There’s a lot of unknowns when you first start a campaign:
- You don’t know what the search volumes are (even if you’ve got estimates from the Google Keyword Planner).
- You don’t know what your ad position will be for your given bid price.
- You don’t know what your click-through-rate (CTR) will be for your given ad position.
- You don’ t know if your CTR will be better than your competitors in the same ad position.
- You don’t know if Google will reward you with a discounted cost-per-click (CPC), or punish you with a higher CPC.
- You don’t know if Google will reward you with a higher Impression Share, or punish you with a lower Impression Share.
- You don’t know what your click volumes will be, since it’s determined by the search volumes, your Impression Share, and your CTR.
- You don’t know what your conversion rates will be, and your earning-per-click (EPC).
- You don’t know what your return-on-investment (ROI) will be.
Yep, lots of unknowns!
Forget estimating these metrics. You’ll be wrong, and you could have got a campaign running and got the answers in the time you’ve just spent asking the question and created some complicated Excel model.
The only way of finding these out is to LAUNCH AND LEARN.
At the start, when you are gathering your metrics, it makes a lot of sense to cap your spend by putting a daily budget on your new campaign. If you hit a rich vein of traffic then you’ll hit your budget quickly and your ads will stop showing for the rest of the day. This prevents your costs spiralling out of control.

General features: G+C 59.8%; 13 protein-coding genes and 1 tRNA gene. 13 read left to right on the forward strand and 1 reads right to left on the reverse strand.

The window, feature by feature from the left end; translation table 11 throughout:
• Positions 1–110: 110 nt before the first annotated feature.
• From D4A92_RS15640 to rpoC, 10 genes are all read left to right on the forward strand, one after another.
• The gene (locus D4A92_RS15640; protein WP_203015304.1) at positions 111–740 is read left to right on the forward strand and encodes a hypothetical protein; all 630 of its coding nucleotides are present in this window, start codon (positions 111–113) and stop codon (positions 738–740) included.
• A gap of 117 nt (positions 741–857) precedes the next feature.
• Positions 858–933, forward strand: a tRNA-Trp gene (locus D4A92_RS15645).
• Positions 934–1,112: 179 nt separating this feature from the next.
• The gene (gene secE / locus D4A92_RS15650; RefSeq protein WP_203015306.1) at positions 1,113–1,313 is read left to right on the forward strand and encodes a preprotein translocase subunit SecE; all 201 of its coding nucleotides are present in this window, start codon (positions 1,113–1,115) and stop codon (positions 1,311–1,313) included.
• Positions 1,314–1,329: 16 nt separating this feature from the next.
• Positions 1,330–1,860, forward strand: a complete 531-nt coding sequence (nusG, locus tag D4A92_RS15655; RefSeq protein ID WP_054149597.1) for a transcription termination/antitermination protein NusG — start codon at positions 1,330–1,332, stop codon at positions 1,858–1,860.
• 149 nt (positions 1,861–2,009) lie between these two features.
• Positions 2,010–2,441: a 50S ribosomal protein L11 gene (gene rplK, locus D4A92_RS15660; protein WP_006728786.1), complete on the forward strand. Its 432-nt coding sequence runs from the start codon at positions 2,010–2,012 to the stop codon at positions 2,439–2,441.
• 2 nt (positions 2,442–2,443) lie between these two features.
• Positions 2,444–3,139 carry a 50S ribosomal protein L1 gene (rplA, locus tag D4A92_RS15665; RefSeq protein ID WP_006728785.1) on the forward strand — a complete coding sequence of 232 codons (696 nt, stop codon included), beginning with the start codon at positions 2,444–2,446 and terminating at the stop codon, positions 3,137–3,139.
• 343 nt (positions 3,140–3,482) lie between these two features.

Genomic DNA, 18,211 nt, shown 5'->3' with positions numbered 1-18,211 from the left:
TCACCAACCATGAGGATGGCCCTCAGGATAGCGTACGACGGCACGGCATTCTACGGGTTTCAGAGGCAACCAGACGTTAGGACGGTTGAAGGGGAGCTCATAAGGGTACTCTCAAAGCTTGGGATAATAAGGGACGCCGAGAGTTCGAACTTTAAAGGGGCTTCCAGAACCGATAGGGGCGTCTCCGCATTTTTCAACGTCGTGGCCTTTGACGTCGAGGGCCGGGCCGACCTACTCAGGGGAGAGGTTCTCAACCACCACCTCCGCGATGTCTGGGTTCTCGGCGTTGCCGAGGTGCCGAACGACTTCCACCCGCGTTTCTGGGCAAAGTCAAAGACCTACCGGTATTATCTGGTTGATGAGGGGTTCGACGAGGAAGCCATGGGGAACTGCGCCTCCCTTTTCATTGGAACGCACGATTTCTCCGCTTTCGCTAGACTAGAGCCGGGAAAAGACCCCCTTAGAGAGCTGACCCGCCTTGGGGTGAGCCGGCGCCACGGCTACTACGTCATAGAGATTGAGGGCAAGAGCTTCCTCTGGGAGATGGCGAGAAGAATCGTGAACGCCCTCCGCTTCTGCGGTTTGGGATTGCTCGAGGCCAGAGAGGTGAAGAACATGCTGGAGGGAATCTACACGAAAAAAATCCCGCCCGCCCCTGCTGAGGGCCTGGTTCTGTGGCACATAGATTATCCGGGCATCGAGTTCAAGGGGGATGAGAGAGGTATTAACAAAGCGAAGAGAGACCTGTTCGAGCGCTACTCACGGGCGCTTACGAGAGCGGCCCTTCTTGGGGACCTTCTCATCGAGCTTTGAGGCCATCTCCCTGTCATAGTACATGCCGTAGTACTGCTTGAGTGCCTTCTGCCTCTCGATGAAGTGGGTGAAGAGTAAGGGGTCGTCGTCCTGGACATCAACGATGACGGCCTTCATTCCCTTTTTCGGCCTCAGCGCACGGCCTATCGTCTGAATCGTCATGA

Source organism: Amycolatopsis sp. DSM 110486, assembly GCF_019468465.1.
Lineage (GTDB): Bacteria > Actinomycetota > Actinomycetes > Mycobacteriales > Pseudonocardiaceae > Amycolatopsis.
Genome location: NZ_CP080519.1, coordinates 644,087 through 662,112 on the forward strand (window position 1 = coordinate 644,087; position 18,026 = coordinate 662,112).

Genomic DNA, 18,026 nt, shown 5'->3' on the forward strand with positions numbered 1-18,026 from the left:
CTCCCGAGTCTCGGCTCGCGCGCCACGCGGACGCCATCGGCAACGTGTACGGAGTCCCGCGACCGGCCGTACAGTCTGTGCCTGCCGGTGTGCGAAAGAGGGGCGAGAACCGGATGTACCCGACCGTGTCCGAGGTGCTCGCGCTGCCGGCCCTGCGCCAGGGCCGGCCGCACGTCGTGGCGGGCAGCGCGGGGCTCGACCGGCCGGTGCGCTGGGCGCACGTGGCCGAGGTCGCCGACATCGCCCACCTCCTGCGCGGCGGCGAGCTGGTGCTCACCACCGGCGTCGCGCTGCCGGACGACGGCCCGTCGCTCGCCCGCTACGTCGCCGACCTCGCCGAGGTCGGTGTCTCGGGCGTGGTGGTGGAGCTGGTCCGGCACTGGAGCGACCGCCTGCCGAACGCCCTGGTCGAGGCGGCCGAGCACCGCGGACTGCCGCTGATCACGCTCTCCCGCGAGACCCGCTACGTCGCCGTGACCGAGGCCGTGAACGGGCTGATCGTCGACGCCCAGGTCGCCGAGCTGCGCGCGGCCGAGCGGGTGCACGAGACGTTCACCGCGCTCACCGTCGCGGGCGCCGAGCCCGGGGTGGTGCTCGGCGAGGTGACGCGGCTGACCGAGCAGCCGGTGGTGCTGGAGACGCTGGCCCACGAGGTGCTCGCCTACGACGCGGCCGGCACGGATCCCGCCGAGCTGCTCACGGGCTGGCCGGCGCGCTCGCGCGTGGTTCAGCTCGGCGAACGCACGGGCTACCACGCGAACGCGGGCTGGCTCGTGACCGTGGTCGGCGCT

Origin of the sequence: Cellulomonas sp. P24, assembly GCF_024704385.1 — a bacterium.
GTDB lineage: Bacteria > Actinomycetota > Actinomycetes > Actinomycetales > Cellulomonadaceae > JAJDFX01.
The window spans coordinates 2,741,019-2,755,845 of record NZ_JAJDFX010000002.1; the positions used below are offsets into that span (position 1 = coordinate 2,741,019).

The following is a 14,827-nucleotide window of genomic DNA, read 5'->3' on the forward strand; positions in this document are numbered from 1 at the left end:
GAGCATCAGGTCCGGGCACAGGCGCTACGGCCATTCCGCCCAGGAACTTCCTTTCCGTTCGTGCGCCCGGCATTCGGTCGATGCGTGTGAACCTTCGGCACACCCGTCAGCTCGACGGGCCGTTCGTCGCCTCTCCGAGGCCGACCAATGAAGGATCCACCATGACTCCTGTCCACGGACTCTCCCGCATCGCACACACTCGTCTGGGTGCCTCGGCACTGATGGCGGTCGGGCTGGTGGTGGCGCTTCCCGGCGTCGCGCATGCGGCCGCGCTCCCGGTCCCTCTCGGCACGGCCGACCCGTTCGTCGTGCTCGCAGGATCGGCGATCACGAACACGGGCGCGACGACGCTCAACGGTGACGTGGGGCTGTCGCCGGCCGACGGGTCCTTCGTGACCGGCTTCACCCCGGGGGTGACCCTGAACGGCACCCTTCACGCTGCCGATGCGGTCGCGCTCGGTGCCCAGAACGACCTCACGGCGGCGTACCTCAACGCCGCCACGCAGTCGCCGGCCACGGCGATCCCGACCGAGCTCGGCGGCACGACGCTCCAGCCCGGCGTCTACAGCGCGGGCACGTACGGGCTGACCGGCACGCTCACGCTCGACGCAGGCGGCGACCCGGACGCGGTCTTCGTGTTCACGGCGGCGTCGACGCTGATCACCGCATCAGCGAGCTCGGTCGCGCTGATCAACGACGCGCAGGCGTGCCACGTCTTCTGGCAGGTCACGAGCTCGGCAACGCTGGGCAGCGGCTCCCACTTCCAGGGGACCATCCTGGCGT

But the big newbie error is to cap daily spend AFTER you’ve gathered all your stats.
This is especially true if you’re getting a positive ROI. If you found a box at the bottom of your garden that returned $2 for every $1 you put in, would you limit your spend for the day to $10? I think not. You’d put in as many coins as you could find. You’d get a loan from the bank and put that money into the box too.
If you’re positive ROI, then set your budgets a bit higher than your max daily spend. You don’t want to limit any incoming traffic, and you just want a budget set as a fail safe in case someone accidentally forgets the decimal place when amending bids, or accidentally removes your landing page.
If you’re negative ROI and are hitting budgets, then keep dropping bids until your daily spend hits your daily budget to buy data, or until you get profitable. You’ll get more clicks for the same cost, and each click will be cheaper and lose you less money.
DON’T BE LIMITED BY BUDGETS
(unless you’re buying data)